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Unit information: Political Culture and Communication in Britain, 1867-1939 (Level I Special Field) in 2016/17

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Unit name Political Culture and Communication in Britain, 1867-1939 (Level I Special Field)
Unit code HIST26015
Credit points 20
Level of study I/5
Teaching block(s) Teaching Block 2 (weeks 13 - 24)
Unit director Dr. Thompson
Open unit status Not open
Pre-requisites

None

Co-requisites

None

School/department Department of History (Historical Studies)
Faculty Faculty of Arts

Description

Recent years have seen revolutionary changes in our understanding of modern British political and intellectual history. Grand narratives of the rise of class, the growth of party, and the nationalisation of politics have come under increasing pressure. The enduring strength of a liberal free trade political culture has been repeatedly emphasised. This unit responds to these developments by examining the nature of political culture and communication in the years traditionally seen as those in which modern British politics was made.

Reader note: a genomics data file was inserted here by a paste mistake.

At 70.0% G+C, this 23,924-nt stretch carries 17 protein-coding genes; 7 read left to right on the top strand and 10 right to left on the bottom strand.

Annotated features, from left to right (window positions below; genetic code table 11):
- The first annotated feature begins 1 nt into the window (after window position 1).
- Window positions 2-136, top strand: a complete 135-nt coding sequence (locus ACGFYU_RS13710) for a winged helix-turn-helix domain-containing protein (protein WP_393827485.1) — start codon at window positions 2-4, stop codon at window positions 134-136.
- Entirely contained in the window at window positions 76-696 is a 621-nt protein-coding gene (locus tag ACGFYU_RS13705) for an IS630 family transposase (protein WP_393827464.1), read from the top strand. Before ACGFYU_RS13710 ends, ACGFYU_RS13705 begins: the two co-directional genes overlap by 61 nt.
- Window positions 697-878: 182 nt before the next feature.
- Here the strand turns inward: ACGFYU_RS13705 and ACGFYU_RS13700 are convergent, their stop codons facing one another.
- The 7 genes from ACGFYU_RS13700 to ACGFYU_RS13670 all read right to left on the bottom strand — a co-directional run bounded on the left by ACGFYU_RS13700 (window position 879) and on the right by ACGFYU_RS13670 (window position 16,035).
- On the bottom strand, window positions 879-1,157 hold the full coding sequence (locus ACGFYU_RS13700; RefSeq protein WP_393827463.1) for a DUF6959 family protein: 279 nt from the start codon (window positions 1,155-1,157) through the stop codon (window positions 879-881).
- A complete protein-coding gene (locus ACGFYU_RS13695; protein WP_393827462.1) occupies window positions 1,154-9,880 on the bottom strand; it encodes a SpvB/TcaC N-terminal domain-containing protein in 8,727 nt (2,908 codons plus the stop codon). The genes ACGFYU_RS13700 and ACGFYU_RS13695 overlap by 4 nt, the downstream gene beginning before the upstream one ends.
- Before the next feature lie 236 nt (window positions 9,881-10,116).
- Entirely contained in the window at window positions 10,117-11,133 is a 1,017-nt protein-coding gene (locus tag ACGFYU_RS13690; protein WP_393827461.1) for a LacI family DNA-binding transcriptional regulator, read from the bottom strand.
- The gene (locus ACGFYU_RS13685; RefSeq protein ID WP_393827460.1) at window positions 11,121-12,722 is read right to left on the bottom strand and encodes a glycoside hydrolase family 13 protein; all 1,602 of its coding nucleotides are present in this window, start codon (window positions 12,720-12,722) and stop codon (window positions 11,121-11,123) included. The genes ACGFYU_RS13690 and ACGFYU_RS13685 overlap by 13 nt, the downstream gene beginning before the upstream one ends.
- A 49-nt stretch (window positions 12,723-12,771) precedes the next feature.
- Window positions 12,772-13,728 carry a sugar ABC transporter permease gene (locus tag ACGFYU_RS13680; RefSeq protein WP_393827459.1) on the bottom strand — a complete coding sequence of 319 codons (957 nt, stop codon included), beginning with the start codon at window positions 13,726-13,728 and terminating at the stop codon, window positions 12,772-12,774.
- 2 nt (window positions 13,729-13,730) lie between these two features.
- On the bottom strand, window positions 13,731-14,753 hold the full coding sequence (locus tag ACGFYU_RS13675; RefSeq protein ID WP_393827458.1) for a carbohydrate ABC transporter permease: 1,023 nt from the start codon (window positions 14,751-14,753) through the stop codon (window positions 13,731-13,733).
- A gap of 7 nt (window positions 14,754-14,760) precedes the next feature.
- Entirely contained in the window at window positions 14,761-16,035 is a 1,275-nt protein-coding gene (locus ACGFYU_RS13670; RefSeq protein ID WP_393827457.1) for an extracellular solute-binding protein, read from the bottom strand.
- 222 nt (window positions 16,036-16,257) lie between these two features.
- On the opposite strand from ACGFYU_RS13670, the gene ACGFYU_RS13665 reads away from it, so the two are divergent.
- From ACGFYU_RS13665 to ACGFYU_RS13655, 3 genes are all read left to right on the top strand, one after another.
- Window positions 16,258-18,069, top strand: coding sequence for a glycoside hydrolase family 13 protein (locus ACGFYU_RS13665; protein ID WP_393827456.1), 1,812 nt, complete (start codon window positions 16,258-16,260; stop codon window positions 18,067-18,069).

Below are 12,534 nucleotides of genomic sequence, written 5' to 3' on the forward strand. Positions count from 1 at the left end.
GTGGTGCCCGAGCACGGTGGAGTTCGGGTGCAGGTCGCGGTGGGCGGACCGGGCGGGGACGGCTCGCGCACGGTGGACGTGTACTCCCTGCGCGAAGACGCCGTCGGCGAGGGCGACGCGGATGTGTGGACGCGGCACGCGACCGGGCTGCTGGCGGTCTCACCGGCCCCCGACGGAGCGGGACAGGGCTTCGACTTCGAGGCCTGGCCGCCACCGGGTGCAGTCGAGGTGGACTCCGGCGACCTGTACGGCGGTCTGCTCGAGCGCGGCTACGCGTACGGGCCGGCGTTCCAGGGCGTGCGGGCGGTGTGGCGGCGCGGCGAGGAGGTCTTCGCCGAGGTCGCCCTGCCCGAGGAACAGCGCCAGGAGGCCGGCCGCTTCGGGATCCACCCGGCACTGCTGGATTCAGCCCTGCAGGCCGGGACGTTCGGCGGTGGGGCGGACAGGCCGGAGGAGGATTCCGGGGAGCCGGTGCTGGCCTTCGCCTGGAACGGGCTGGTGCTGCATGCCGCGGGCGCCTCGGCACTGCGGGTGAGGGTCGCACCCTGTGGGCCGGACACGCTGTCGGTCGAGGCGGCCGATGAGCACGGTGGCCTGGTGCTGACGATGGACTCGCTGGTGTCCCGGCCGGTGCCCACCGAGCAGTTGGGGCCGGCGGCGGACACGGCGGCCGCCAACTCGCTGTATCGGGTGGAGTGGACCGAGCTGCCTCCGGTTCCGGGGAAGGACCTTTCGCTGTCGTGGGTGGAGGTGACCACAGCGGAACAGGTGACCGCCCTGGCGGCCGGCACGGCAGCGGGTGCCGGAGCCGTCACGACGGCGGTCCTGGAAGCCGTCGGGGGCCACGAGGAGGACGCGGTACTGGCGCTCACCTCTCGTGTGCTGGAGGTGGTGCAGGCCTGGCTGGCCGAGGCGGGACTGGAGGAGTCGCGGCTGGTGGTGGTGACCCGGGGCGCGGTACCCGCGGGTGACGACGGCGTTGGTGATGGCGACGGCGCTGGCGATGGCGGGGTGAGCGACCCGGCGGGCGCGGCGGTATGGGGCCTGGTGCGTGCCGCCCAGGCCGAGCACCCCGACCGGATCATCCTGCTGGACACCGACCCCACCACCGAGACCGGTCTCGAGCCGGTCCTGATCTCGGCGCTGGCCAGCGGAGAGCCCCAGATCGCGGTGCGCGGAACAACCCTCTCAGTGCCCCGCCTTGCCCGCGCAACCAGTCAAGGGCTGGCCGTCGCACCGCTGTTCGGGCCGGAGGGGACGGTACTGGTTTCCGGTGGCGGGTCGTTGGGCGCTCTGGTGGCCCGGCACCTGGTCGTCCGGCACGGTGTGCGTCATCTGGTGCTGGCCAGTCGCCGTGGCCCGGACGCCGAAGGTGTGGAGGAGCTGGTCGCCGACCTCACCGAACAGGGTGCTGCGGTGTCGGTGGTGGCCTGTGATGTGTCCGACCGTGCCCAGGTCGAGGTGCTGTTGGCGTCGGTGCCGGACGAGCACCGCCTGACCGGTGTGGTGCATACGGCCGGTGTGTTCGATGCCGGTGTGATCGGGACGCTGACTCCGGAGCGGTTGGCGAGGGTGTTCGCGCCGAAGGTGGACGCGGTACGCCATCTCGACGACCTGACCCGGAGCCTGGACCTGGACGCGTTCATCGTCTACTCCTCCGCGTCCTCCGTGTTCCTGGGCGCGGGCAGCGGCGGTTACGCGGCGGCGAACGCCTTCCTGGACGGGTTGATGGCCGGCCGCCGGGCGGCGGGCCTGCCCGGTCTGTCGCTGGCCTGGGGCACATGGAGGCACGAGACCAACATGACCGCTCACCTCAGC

The unit has four main themes. The first concerns the nature of popular politics, particularly attitudes to party and to violence. The second major theme is the relationship between politicians and the public. This is approached through the study party propaganda, both visual and literary. The period also sees significant developments in the modes of communication by which activists sought to build constituencies of support. Contemporary efforts to conceptualise such developments furnish a fourth object of study. The aim throughout is to understand political action as the self-conscious product of a complex and various culture.

Intended learning outcomes

On successful completion of this unit, students should have developed:

  1. considerable familiarity with the principal features of the political culture of late nineteenth and early twentieth century Britain
  2. an understanding of, and ability to critique, different perspectives which have been applied to British political culture
  3. an ability to form independent interpretations relating to this subject
  4. the capacity to express these interpretations with an eloquence appropriate to level I.

Teaching details

1 x 2 hour seminar per week

Assessment Details

1 x 2 hour exam

Reading and References

  • J. Thompson, British Political Culture and the Idea of 'Public Opinion' (2013)
  • A. Jones, Powers of the press: newspapers, power and the public in nineteenth-century England (1996)
  • Patrick Joyce, Democratic subjects: the self and the social in nineteenth century England (1994)
  • Jon Lawrence, Speaking for the people: party, language and popular politics in Britain, 1867-1914 (1998)
  • A. J. Lee, The origins of the popular press in England 1855-1914 (1976)
  • H. C. G. Matthew, Rhetoric and politics in Britain, 1860-1950' in P. J. Waller ed., Politics and social change in modern Britain (1987)

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